The paper describes one of the variants of mathematical models of a fluid dynamics process inside the containment, which occurs in the conditions of operation of spray systems in severe accidents at nuclear power plant. The source of emergency emissions in this case is the leak of the coolant or rupture at full cross-section of the main circulating pipeline in a reactor building. Leak or rupture characteristics define the localization and the temporal law of functioning of a source of emergency emission (or accrued operating) of warmed up hydrogen and steam in the containment. Operation of this source at the course of analyzed accident models should be described by the assignment of the relevant Dirichlet boundary conditions. Functioning of the passive autocatalytic recombiners of hydrogen is described in the form of the complex Newton boundary conditions.

The paper describes an approach to fluid dynamics simulations of processes occurring inside the nuclear power plant (NPP) containment during operation of spray systems in severe accidents. This topic is relevant at the current stage of advancement in high-accuracy numerical simulations of NPP operation [

The models proposed in the paper are intended for engineers and technical staff involved in the NPP design and maintenance at both construction and operation stages. Numerical analysis of these models can be performed without high-performance computers.

One of the mandatory prerequisites for the mathematical modeling in our case is that we should correctly describe the operation of the spray system and heat transfer in steel-liner containment walls accounting for steam condensation on them. The spray system is installed under the dome of the central reactor building. According to its purpose, it belongs to confinement safety systems, and its basic functions include pressure and temperature control in the containment during severe accidents.

Combustion risk of such clouds in this case is assessed using the known Shapiro diagram. In the first approximation, the aqueous solution of boric acid distributed by the spray system can be considered similar to water in its physical properties.

Within our model we assume that the gas mixture in containment rooms has six components: hydrogen produced during severe accidents,

As a basis for the development of the fluid dynamics model of processes inside the containment, we used an adapted set of Reynolds equations completed by the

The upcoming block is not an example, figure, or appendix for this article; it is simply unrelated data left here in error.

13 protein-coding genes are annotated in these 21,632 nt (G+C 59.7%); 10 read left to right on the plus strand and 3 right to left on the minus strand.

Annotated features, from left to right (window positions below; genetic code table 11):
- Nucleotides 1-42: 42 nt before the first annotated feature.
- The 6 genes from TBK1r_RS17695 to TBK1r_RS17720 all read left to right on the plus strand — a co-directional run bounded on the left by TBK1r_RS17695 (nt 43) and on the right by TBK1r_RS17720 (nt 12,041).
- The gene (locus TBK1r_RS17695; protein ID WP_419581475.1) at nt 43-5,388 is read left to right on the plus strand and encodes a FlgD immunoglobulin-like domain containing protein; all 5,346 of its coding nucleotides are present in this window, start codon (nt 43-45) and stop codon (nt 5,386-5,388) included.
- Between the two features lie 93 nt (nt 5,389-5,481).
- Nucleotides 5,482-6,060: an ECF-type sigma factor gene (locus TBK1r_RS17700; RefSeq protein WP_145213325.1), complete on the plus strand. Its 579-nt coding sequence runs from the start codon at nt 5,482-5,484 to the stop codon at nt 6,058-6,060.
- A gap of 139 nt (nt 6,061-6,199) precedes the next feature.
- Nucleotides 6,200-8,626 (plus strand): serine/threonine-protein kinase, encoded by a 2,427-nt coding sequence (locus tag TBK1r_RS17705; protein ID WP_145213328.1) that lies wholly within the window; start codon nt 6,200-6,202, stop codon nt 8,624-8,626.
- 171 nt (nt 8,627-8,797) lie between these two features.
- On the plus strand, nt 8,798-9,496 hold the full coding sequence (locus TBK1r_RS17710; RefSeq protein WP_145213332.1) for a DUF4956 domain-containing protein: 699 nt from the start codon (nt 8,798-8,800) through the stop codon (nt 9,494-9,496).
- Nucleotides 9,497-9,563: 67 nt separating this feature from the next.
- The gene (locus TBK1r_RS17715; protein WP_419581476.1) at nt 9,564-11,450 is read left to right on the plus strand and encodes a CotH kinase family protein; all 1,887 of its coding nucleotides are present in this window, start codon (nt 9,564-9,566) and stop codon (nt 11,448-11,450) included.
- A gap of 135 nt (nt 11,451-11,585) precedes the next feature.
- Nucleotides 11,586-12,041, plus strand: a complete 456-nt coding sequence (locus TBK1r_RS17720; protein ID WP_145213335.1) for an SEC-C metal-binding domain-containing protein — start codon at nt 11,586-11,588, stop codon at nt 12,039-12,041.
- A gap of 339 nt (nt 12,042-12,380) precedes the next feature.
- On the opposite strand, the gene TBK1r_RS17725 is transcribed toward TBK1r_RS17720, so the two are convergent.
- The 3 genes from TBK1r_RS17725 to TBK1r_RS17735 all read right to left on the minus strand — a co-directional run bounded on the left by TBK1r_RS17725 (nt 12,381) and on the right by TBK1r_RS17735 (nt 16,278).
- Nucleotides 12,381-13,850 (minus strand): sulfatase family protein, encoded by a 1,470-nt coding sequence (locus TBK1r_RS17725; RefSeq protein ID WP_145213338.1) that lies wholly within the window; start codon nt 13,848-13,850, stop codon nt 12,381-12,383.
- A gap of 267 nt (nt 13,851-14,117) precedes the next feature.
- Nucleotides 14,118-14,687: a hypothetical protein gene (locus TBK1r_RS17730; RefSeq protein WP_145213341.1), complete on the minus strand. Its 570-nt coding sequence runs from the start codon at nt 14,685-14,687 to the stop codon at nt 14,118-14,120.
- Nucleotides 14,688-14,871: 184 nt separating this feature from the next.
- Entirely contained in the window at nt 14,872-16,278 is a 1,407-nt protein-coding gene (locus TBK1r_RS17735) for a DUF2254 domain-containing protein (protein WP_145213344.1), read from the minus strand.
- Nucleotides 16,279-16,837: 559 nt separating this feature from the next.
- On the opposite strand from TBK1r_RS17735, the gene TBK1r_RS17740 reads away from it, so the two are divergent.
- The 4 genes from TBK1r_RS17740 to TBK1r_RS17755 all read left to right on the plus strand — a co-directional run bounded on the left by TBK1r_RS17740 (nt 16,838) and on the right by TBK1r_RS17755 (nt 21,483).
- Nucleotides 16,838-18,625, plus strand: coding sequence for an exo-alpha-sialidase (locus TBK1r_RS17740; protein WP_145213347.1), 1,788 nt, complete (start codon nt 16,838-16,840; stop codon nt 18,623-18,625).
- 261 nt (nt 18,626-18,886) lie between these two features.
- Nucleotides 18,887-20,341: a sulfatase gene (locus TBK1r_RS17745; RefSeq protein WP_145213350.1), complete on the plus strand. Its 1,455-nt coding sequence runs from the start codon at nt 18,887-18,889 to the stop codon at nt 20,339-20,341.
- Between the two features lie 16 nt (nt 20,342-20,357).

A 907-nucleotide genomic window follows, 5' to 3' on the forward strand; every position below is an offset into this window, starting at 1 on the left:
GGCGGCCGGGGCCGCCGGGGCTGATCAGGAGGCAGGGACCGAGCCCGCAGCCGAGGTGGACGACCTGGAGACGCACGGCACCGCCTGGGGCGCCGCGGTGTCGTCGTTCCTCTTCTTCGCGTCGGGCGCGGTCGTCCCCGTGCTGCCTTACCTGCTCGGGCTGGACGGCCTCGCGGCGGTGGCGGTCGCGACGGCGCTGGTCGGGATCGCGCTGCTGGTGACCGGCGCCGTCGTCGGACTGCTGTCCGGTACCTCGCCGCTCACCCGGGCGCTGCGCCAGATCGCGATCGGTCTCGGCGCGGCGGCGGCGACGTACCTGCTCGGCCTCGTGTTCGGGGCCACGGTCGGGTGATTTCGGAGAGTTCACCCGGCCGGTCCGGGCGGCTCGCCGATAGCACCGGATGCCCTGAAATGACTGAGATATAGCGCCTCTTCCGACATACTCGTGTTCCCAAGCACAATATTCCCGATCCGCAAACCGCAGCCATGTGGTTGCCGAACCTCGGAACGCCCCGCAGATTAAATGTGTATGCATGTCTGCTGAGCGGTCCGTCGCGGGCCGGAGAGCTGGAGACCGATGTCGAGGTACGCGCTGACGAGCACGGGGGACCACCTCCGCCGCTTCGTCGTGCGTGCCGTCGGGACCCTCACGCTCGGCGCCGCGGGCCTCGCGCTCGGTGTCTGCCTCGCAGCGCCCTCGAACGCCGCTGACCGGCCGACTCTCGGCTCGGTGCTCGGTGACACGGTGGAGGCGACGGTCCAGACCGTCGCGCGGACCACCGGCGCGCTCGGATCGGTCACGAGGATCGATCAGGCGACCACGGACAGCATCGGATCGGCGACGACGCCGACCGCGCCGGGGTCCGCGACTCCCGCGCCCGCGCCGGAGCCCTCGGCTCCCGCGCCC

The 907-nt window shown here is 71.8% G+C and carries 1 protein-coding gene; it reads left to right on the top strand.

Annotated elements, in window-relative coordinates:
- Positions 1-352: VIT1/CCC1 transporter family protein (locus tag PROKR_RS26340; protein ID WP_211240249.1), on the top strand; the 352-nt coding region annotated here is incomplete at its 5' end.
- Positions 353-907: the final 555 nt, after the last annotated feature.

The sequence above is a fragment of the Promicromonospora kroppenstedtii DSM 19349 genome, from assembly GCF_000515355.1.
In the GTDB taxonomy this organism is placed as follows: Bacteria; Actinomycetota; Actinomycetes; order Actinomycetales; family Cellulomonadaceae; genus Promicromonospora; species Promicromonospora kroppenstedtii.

The turbulence model was chosen by the authors based on the results of computational experiments with steam-hydrogen-air flows in containment rooms without considering the operation of the spray system. These experiments demonstrated considerable advantages of this model over the zero-order turbulence models and various modifications of the

Thus, the basis for the fluid dynamics model of processes inside the containment with neglect of the spray system operation can be represented in the following way (see, e.g., [

It should be noted that in the model (

In order to account for heat exchange processes during production (evaporation) and condensation of steam by the spray injection, model (

In our case, evaporation of each droplet is caused by the heat supplied to it from the surrounding gas mixture and spent on the phase change due to the given latent mass heat of water droplet evaporation

We obtain a formula for the rate

As it evaporates, the droplet decreases in its diameter. Let us estimate the rate of droplet diameter variation. The droplet mass is

However, at the initial stage of its flight, the droplet has a low temperature, at which the steam pressure can be lower than the steam pressure in the gas mixture. For this reason, during the initial period of the flight, steam can condense on the droplet surface with droplet warming up due to latent heat of steam condensation. Let us consider the process of steam condensation onto the droplet

Now, let us derive an equation to calculate the mass rate of steam condensation

During droplet evaporation,

Note that the process of droplet falling is observed to include two modes. The first mode of droplet motion begins, when droplets issue from the nozzles of the spray system. It is characterized by initial bulk condensation of steam on the droplets with increase in their diameter and temperature. The second mode of motion begins, when the droplet temperature reaches the saturation point for the current steam pressure. This mode is characterized by droplet evaporation and decrease in droplet diameter.